BizStore » Books » The Tale of the Rose: The Love Story Behind The Little Prince
Item Dimensions: Array
Label: Random House Trade Paperbacks
Manufacturer: Random House Trade Paperbacks
Number Of Items: 1
Number Of Pages: 308
Publication Date: 2003-01-14
Publisher: Random House Trade Paperbacks
Release Date: 2003-01-14
Studio: Random House Trade Paperbacks
In the spring of 1944, Antoine de Saint-Exupéry left his wife, Consuelo, to return to the war in Europe. Soon after, he disappeared while flying a reconnaissance mission over occupied France. Neither his plane nor his body was ever found. The Tale of the Rose is Consuelo’s account of their extraordinary marriage. It is a love story about a pilot and his wife, a man who yearned for the stars and the spirited woman who gave him the strength to fulfill his dreams.
Consuelo Suncin Sandoval de Gómez and Antoine de Saint-Exupéry met in Buenos Aires in 1930—she a seductive young widow, he a brave pioneer of early aviation, decorated for his acts of heroism in the deserts of North Africa. He was large in his passions, a fierce loner with a childlike appetite for danger. She was frail and voluble, exotic and capricious. Within hours of their first encounter, he knew he would have her as his wife.
Their love affair and marriage would take them from Buenos Aires to Paris to Casablanca to New York. It would take them through periods of betrayal and infidelity, pain and intense passion, devastating abandonment and tender, poetic love. Several times in the course of their marriage they would go their separate ways, but always they would return. The Tale of the Rose is the story of a man of extravagant dreams, and of the woman who was his muse, the inspiration for the Little Prince’s beloved rose—unique in all the world—whom he could not live with and could not live without.
Written on Long Island in a quiet spell of reconciliation, The Little Prince was Antoine’s greatest gift to the woman he never stopped loving, the only child to emerge from their union. The Tale of the Rose is Consuelo’s reply—the love letter she never could write to her husband—a fable of its own, just as magical, poetic, and tragic as The Little Prince.
Praise for The Tale of the Rose
“We find in these pages all the tenderness and patience, but also the tenacity, of a woman who loves. Consuelo does not seek to explain or even to understand her husband, she accepts him and leads him to what he must be. . . . Written with a strong and authentic voice, The Tale of the Rose is a book to read for its strength of character, and for the adventure that it offers.”—Elle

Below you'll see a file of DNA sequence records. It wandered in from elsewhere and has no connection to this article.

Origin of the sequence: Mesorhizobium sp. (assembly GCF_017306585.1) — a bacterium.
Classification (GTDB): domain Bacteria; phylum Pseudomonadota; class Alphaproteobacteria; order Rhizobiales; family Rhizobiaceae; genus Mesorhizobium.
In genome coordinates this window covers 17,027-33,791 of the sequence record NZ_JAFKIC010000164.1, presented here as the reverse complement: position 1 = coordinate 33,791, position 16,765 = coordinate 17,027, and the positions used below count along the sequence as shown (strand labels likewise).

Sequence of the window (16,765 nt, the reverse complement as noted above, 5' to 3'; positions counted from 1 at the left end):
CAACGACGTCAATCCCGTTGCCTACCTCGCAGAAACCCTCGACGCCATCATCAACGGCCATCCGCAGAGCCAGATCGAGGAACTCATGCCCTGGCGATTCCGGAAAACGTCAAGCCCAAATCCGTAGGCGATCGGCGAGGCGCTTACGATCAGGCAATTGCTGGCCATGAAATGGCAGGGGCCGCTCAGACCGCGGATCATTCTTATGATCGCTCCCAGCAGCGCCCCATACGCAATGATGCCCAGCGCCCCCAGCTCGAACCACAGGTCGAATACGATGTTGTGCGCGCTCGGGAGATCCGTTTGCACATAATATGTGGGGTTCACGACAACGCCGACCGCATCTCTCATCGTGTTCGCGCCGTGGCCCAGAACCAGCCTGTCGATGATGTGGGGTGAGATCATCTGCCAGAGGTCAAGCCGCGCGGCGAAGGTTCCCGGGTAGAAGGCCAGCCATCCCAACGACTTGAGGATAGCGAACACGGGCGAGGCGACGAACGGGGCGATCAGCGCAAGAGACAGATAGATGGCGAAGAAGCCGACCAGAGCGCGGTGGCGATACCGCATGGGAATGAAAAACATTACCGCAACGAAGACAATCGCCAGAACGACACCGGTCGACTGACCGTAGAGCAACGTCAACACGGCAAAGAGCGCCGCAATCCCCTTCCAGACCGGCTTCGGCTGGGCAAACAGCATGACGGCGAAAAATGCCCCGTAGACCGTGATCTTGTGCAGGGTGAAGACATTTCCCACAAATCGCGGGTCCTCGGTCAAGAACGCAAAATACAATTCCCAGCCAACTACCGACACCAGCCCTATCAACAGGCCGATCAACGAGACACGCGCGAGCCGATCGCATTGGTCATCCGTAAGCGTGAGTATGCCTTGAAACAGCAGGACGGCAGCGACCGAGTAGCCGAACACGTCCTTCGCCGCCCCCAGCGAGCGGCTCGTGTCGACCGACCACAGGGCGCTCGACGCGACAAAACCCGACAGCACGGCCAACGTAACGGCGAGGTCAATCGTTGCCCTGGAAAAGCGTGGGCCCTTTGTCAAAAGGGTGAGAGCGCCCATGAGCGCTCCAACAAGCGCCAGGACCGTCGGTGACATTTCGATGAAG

Reading his wife's lyrical yet frank memoir of their turbulent marriage, it's easy to see why Antoine de Saint-Exupéry (1900-1944) depicted her as the prince's beloved, difficult Rose in his most famous book, The Little Prince. The French writer's feelings for his Salvadoran wife were passionate from the moment they met in Buenos Aires. On that very first day in 1930, he cajoled her aboard his airplane, even though she was afraid of flying, and extorted a kiss by cutting the engine and threatening to drown them both in the waters below. He proposed marriage just a few days later, and the revolution roiling Argentina was hardly more unsettling for Consuelo than the emotions aroused by her swashbuckling aviator-author. "For you I am nothing but a dream," she explains. "But I want you to know I am not an object or a doll; I don't change faces on command." Blending the everyday with the abstract in a style reminiscent of The Little Prince's elliptical prose, Consuelo limns a man who loved her yet couldn't resist the adulation of other women or sit still long enough to build a life together. "You're the kind of man who is constantly in need of struggle, conquest," she tells him. "Leave, then. Leave." So off he went, on flights that often ended in crashes while she waited anxiously (but seldom patiently)--until he vanished for good during a wartime reconnaissance mission in 1944. Written a year later but unpublished until 2000, when it became a bestseller in France, Consuelo's portrait reveals a Saint-Exupéry far more human than the tragic, mythical hero constructed by his worshipful countrymen. --Wendy Smith
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